Jury chosen for trial of preacher's wife
SELMER, Tenn. (AP) — A jury was chosen Wednesday to hear the first-degree murder trial of a small-town preacher's wife accused of shooting her husband.
After three days of questioning, 16 jurors were selected to hear Mary Winkler's case. Four are alternates, but to make sure they all pay close attention, the judge will not announce which jurors are alternates until just before deliberations.
"It was the longest jury selection I've been involved in. We're anxious to start the trial," said defense attorney Leslie Ballin.
Winkler, 33, is accused of shooting her husband with a shotgun in March 2006. She was arrested one day later on the Alabama coast, some 340 miles away, with her three young daughters.
Matthew Winkler, 31, was a popular minister at the Fourth Street Church of Christ in Selmer, 80 miles east of Memphis. He graduated from Austin High School in Decatur. Members of his church found him dead in the parsonage, killed by a single blast from a 12-gauge shotgun as he lay in bed.
Jury questioning by Mary Winkler's attorneys indicated their defense may center on alleged domestic abuse or an accidental shooting.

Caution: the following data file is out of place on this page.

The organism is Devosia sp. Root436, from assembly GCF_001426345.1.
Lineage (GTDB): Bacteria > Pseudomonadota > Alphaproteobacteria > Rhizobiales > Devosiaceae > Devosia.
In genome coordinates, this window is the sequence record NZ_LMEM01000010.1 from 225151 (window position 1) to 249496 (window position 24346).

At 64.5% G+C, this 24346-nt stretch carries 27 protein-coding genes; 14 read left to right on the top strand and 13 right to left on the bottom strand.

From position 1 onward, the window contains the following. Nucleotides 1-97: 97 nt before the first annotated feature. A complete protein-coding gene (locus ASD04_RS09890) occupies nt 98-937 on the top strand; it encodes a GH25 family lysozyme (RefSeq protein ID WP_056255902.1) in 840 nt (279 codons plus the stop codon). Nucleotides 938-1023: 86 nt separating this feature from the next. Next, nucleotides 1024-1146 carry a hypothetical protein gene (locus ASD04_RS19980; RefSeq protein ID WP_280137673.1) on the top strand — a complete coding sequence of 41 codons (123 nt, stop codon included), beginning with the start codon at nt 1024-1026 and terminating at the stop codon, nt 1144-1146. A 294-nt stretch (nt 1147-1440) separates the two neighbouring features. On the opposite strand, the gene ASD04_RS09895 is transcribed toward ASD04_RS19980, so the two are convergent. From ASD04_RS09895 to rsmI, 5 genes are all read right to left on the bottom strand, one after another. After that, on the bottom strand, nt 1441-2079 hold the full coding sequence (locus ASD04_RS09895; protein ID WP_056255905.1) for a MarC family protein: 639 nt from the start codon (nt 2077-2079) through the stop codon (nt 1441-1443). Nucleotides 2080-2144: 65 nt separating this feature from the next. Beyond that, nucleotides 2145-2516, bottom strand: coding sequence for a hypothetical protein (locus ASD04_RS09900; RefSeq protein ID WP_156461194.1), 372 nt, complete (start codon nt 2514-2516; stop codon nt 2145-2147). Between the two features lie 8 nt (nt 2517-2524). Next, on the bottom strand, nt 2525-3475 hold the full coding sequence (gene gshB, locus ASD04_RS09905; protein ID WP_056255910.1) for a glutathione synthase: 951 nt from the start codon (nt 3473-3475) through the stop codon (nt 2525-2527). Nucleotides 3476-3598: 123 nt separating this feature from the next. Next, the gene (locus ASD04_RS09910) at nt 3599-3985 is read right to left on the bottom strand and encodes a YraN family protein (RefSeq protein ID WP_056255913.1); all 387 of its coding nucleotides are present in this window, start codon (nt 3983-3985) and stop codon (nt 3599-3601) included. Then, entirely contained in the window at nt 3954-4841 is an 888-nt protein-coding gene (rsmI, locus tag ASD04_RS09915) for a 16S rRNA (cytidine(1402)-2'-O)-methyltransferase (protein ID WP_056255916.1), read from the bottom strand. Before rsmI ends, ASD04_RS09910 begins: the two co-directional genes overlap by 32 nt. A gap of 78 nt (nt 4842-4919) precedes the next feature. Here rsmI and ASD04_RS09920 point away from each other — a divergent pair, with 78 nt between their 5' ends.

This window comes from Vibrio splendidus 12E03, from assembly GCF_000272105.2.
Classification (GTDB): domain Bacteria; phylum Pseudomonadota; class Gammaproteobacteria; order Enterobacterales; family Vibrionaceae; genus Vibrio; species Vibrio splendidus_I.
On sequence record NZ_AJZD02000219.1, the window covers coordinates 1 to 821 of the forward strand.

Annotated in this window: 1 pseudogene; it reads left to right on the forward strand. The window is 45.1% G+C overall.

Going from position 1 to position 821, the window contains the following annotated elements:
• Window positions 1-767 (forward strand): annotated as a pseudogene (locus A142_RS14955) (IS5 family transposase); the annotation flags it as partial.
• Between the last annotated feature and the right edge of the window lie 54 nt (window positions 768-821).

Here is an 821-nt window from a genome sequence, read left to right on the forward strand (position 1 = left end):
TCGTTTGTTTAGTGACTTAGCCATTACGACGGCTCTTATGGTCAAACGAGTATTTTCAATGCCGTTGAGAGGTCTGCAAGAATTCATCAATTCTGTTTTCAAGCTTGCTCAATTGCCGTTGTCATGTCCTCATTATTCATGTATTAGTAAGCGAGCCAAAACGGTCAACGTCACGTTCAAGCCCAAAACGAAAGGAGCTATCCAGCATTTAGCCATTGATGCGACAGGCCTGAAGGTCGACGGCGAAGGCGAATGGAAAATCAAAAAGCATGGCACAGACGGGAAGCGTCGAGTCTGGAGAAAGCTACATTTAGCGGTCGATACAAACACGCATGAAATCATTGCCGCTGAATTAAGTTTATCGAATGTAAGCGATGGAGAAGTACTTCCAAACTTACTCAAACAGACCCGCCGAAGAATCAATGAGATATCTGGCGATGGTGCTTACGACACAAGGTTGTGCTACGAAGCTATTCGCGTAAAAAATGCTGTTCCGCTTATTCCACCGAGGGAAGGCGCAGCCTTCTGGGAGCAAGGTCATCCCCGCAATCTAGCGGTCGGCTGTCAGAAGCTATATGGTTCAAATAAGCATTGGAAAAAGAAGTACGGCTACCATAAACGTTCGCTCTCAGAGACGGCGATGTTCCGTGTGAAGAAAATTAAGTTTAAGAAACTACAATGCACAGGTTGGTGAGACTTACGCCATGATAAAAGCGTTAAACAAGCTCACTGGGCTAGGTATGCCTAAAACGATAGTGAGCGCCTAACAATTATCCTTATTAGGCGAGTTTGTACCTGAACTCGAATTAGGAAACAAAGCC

Included on the jury are a Baptist minister and a woman who said she had been a victim of domestic abuse. Twelve of the jurors are women and four are men.
None of the jurors listed Church of Christ as their religion on a questionnaire. The Winklers both grew up in Churches of Christ, conservative churches that believe the Bible should be interpreted literally and that baptism by immersion in water is necessary for salvation.
The jury will be sequestered for the duration of the trial, which could last up to two weeks. They will be allowed to spend Wednesday night at home and then report to court Thursday morning for opening statements.
The jury will be required to stay at the Southwood Inn, a Selmer motel where out-of-town media covering the trial are also staying.
Televisions have been removed from the jurors' rooms, and Judge Weber McCraw instructed the panel that they could not use cell phones, radios, computers, video games or consume alcohol.
A newspaper box located near the jurors' rooms was covered with a black plastic bag Wednesday afternoon.
"Everyone's going to work hard," McCraw said. "We're going to work long days to get through this."
Copyright 2005 Associated Press. All rights reserved. This material may not be published, broadcast, rewritten or redistributed.
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